Sorry to rant, it's a nice idea...

      Thats OK. You have just listed the things which piss me off more than practically anything else. I am not blind but the quality of my environment is important to me. Its a shame we have to invoke the needs of disabled people to get attention paid to things like this.

      A good example

    • by Seumas (6865)
      Extortionate? How big do you think the blind market is? Do you expect people to invest significant R&D and then sell solutions at a loss for the good of humanity?

      The cost of most attempted solutions to assist with blind living may be high, but I doubt that has nearly as much to do with extortion as it does with simply supply and demand.

      I also fail to see how one can call poor planning a form of "disrespect". Or do you think that the city planners are twisting the tips of their upturned moustaches while
    • Re:wonderful (Score:5, Informative)

      by smallfries (601545) on Sunday April 08, 2007 @07:18AM (#18654319) Homepage
      While your points are all true, as a scientist it was the description of "force-fields" in the article that really pissed me off. So we map points in the city into "force-fields", and then we "simulate" the "force-fields" with haptic input. So.... in effect there are no force-fields - only geometry which the haptic device then interacts with. Whoever wrote this article is a first class dickwad.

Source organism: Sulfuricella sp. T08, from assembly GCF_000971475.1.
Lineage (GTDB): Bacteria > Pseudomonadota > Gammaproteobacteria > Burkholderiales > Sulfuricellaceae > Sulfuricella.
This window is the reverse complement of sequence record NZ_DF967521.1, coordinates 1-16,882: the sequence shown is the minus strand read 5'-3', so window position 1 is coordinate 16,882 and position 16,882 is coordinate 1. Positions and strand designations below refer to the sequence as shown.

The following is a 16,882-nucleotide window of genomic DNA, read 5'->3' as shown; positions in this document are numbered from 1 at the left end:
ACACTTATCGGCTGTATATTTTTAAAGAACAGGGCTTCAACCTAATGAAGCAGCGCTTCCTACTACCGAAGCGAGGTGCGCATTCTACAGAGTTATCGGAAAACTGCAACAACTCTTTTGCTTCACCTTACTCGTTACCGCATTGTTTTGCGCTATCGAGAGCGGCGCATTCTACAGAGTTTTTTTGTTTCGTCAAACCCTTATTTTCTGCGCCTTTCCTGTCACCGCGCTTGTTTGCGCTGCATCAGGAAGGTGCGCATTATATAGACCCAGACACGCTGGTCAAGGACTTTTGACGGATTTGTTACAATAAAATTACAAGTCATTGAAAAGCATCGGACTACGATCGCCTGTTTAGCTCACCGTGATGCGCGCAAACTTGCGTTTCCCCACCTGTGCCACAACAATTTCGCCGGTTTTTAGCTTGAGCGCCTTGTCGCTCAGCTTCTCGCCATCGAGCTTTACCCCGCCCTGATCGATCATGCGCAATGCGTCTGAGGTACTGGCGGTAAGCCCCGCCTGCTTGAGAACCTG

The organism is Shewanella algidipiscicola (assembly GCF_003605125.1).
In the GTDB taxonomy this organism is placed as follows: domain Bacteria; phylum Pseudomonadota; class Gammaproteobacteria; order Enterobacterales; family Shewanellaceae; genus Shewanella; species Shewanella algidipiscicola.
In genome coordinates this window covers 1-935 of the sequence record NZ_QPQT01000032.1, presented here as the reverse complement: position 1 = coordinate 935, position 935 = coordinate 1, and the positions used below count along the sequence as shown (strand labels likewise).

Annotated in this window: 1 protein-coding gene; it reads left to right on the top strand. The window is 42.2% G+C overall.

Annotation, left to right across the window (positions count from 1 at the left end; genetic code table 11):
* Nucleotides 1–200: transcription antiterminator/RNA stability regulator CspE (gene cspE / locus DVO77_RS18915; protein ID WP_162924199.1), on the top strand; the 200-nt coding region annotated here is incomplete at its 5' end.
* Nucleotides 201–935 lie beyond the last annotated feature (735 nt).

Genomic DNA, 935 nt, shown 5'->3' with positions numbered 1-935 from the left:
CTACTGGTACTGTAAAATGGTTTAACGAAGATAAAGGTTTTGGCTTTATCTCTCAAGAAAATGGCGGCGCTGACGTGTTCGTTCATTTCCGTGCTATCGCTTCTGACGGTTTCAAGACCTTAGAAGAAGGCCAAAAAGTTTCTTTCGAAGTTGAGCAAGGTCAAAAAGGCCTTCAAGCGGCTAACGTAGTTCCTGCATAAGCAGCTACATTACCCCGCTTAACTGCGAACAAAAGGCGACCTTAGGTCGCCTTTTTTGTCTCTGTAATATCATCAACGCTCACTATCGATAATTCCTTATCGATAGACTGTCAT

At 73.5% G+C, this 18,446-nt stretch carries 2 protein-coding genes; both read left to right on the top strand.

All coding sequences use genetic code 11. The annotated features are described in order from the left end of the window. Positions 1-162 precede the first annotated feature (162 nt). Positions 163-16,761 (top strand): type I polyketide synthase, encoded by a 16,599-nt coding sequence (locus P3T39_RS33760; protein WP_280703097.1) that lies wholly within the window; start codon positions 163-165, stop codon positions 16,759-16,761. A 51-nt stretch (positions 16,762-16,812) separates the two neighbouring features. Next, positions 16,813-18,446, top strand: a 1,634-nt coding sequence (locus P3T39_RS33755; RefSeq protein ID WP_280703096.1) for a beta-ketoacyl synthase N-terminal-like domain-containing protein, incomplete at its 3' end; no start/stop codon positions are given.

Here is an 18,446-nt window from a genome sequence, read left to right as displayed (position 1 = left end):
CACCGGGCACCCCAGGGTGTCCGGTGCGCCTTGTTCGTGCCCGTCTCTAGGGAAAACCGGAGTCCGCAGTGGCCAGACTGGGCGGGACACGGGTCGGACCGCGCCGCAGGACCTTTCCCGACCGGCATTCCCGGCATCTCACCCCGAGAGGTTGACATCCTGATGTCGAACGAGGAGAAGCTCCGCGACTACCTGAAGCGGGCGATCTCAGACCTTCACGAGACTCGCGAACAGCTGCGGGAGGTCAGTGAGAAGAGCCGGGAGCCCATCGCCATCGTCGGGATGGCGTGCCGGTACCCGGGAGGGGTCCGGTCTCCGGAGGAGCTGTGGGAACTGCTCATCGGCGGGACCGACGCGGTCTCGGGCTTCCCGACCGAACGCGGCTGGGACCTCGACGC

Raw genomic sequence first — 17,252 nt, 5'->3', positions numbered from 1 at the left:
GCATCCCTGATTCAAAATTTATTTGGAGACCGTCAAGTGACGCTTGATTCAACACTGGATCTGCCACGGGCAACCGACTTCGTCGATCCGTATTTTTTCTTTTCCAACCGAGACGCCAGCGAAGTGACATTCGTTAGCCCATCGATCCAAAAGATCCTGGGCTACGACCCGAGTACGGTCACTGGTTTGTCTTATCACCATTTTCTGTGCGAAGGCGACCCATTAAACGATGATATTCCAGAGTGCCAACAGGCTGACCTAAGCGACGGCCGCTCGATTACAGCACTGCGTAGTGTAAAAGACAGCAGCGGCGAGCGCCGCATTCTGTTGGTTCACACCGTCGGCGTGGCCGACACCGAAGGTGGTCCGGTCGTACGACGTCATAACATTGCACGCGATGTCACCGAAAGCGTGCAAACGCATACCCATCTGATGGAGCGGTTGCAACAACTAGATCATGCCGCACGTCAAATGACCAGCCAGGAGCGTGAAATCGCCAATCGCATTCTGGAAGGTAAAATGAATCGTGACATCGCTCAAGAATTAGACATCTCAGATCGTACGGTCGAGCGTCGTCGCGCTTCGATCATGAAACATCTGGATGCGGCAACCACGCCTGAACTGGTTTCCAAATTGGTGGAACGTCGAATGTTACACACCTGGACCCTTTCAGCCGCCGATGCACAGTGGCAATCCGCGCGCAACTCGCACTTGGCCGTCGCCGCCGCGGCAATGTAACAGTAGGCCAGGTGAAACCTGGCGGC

On the subject of visible assumptions, we have a blind guy doing some research into haptic interfaces as part of his PhD. Every so often the department gets the chance to try one of his experiments and the results are odd to say the least. As someone with sight I would assume that most information comes from shape and size, apparently these are secondary cues to the user of a haptic interface. I shouldn't really go into too many details as I'm not sure what he's published and what he hasn't.
    • Re: (Score:3, Insightful)

      by Tom (822)
      While I agree with most of your points, one point strikes me as arrogant: It is not "disrespect" to not build the entire city to the needs of a minority, sorry dude.
    • by Instine (963303)
      Speaking of advancements in tech... Talklets [talklets.com] is one such step forward. Instead of the visually impaired user needing to have a bulky app installed on the computer they with to veiw a site from (in practice often meening they must only use their own computer - not a library, school, friend's etc...), the site itself can allow hot-key and speech enablement. Interest declared...
      • How is a blind person supposed to be able to use that weblets thing if they can't see the freaking buttons to activate it?

        Not to mention that it has all the same flaws as a regular text reader in that it is next to impossible to use on a website made for sighted people. Even your own sales site shows off how crappy it is (e.g. Press the text resize buttons a few times and the whole page goes to shit; or if your mouse moves accidentally the thing starts reading some other part of the page). I realize that

        • by Instine (963303)